You might be accused of slacking by your co-workers. When working from home and you can’t pick up the call or open the email right away, some co-workers might not be ready to give you the leeway you would have gotten if you were working in the office. Some will start questioning whether you are taking it easy instead of pulling your weight. This is why those working from home are forced to overcommunicate what they are doing and what they have accomplished.
Tips for working from home
Face time. You shouldn’t underestimate it. You need to communicate more than normal because it boosts camaraderie. You don’t have a lot of opportunities for team building when you are working from home. You need to be proactive and look for ways of engaging with co-workers.
You should call and congratulate someone for a job well done, or the completion of a project. This is going to be better than sending them an email.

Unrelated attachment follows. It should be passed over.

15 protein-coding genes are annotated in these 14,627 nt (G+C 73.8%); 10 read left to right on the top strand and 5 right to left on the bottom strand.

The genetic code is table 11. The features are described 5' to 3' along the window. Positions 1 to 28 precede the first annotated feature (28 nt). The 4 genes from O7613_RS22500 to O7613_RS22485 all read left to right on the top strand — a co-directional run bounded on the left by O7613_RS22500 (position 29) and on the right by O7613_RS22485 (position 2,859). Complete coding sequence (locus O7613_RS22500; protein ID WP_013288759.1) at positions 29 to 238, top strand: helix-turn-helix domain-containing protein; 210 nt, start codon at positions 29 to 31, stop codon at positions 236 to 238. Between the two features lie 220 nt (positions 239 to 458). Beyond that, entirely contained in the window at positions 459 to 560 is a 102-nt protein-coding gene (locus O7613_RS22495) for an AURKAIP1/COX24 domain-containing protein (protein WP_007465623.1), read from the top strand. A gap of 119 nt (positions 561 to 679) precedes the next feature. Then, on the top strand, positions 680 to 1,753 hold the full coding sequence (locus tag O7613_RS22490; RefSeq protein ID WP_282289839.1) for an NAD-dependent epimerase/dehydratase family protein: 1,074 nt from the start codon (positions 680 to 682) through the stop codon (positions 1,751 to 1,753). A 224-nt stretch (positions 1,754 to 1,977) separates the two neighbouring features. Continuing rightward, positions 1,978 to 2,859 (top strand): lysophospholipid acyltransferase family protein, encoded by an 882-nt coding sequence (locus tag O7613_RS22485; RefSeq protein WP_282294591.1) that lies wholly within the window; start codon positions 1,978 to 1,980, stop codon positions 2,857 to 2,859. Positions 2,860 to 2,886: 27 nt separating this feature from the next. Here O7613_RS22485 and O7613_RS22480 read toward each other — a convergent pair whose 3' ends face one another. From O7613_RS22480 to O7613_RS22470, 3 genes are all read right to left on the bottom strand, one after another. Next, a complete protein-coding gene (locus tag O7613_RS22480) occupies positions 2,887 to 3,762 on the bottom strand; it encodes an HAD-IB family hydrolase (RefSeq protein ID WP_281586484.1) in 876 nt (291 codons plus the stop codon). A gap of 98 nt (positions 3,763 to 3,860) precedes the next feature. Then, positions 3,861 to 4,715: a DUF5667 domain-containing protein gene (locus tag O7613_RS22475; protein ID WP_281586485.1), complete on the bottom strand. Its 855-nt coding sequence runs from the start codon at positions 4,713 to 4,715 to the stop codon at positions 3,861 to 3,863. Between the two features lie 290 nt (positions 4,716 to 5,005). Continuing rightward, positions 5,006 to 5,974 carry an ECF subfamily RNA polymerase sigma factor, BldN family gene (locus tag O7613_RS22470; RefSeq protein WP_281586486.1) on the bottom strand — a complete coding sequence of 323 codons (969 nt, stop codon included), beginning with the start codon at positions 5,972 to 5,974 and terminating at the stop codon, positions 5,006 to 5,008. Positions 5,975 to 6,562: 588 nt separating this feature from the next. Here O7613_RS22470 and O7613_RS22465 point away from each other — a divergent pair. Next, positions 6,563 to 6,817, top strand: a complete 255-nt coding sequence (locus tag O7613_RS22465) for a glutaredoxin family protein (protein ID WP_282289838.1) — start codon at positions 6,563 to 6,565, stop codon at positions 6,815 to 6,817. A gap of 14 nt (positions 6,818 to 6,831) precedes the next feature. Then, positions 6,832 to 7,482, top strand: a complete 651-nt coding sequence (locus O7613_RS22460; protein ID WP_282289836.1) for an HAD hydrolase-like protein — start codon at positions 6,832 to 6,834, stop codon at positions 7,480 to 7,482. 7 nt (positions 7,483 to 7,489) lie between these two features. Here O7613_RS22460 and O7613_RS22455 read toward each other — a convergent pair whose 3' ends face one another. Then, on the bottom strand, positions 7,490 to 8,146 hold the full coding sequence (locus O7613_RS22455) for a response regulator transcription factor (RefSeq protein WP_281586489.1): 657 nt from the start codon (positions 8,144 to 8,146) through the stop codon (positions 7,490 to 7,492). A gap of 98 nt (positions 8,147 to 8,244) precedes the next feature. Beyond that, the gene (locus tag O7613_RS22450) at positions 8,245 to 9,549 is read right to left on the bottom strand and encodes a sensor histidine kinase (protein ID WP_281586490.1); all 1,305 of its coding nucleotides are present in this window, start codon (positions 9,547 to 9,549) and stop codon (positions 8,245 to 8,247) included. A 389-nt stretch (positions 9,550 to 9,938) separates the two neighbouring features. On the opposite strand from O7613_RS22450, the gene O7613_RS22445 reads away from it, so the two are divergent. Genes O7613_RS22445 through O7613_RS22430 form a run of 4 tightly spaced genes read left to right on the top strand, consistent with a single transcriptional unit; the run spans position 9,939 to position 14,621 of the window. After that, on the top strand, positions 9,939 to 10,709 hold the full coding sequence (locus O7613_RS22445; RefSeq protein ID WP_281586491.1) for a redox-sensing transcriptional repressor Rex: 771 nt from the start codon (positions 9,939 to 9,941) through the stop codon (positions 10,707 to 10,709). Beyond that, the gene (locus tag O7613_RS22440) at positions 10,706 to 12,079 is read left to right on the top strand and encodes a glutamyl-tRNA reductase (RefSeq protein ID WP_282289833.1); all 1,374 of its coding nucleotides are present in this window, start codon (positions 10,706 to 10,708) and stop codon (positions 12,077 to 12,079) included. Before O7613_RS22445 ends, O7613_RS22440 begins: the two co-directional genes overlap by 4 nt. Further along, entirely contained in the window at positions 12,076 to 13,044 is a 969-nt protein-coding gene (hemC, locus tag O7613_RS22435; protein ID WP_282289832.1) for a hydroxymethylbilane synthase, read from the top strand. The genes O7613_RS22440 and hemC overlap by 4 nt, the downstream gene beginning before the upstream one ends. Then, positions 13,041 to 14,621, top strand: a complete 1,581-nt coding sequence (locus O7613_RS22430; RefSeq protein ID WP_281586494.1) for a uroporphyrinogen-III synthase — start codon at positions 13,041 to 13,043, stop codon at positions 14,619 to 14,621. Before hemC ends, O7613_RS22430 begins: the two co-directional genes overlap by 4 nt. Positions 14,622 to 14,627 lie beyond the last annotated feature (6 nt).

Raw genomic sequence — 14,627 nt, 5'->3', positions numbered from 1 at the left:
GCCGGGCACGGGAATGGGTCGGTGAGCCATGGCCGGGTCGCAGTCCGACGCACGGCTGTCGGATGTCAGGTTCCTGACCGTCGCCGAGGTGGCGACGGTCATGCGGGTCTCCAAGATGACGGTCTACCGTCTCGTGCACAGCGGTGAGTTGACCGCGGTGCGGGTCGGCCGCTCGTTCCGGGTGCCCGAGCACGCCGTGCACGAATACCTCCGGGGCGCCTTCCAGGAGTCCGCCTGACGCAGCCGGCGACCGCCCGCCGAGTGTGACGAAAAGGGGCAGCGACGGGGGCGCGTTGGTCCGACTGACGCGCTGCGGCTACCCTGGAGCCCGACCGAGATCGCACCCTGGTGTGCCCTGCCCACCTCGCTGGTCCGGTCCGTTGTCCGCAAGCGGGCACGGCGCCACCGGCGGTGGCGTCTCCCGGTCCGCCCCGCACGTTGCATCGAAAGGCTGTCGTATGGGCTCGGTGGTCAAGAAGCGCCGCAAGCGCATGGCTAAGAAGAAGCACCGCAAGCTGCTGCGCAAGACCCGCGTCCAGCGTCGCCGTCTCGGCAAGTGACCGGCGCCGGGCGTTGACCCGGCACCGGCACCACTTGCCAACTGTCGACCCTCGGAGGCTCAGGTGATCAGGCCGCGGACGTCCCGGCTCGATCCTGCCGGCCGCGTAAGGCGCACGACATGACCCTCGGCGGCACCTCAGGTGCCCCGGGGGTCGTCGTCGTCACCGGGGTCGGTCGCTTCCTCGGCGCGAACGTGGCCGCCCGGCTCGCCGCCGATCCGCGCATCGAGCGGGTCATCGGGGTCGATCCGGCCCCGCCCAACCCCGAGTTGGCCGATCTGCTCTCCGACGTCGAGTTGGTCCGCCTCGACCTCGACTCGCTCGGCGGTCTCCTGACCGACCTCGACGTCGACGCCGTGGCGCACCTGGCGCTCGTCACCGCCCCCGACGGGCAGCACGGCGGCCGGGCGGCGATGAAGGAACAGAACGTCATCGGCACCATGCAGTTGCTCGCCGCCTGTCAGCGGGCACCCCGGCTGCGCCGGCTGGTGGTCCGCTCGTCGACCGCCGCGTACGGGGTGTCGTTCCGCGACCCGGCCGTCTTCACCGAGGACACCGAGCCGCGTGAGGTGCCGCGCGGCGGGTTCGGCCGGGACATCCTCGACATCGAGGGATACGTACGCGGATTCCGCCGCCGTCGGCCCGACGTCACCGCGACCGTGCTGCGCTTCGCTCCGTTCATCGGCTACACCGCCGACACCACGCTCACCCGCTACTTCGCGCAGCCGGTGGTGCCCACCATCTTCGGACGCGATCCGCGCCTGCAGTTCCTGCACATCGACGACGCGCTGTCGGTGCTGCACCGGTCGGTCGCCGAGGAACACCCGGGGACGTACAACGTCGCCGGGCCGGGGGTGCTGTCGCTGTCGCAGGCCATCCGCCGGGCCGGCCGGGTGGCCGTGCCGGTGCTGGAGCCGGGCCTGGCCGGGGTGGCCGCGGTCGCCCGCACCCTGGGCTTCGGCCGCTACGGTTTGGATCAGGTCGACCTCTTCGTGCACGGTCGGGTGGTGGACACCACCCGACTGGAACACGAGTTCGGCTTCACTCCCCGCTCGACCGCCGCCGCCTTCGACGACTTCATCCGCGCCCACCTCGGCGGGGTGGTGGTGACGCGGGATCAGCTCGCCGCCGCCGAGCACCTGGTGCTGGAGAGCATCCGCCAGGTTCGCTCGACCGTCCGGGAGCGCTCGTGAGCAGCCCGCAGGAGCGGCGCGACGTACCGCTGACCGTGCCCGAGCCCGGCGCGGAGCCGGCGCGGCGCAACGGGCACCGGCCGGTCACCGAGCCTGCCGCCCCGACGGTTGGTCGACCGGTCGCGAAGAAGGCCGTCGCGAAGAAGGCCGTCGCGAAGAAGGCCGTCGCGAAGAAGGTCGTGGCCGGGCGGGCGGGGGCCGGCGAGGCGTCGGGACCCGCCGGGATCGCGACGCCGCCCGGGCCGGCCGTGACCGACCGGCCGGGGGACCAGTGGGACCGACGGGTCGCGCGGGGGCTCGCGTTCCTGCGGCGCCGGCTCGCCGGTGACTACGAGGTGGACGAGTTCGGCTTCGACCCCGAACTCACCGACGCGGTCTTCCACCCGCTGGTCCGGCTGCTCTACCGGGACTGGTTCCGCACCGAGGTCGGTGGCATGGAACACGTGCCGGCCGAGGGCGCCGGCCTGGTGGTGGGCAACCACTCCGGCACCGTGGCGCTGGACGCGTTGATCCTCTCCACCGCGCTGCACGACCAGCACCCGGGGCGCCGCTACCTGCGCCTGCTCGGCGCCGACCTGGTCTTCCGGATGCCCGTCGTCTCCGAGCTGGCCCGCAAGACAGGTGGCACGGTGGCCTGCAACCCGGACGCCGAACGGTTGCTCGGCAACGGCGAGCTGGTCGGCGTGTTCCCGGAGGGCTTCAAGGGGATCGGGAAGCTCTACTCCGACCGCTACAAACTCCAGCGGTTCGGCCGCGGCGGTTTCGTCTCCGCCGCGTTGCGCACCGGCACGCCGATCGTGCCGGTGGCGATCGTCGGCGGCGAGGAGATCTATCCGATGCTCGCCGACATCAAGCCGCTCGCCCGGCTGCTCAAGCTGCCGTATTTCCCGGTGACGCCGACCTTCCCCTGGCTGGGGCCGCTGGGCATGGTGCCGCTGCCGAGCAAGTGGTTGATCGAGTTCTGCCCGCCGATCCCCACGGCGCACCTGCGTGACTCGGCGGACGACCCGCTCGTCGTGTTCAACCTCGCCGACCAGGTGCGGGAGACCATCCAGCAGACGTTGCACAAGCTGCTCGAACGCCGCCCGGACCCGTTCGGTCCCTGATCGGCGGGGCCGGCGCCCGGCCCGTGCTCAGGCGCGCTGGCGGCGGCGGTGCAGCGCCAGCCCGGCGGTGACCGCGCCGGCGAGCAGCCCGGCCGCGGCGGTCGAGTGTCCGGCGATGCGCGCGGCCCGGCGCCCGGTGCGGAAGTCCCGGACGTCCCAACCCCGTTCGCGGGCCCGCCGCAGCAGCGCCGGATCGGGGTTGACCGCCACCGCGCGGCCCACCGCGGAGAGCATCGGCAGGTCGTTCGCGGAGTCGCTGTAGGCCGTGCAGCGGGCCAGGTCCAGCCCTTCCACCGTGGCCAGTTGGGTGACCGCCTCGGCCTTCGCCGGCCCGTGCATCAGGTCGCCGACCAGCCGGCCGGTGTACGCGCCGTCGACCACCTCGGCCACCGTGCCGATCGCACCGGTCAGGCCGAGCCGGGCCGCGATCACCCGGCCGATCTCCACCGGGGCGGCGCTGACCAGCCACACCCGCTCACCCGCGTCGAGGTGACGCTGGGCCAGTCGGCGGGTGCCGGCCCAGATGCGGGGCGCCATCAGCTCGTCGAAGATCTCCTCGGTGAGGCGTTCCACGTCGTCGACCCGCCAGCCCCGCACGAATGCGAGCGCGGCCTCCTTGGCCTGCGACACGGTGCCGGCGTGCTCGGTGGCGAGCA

Keeping it professional. Not having a dedicated office in your home doesn’t mean you just have to leave it like that. You should set up your workspace where you can work without interruptions. Limit this area to the rest of your household. You don’t want to be on an important call and then someone rings the doorbell, the kids scream in the background, or the dog barks.
Always ensure you put your best foot forward- ensure all your work facing social media looks professional. Ensure you’ve a good looking profile picture and a good looking biography – here are some bio ideas and make sure people can take you seriously.
Being responsive. When you get an email, make an effort of replying promptly even if it is to say you will get back to them or you got it. Make sure you are also available for conference calls and other collaborations. Do it even if your work hours aren’t that strict.
Setting specific touchpoints with the team. You should have a time set aside every week or day where you check in with your colleagues and/or manager. This helps in staying accountable and also reminds the rest that you are an important member of the team.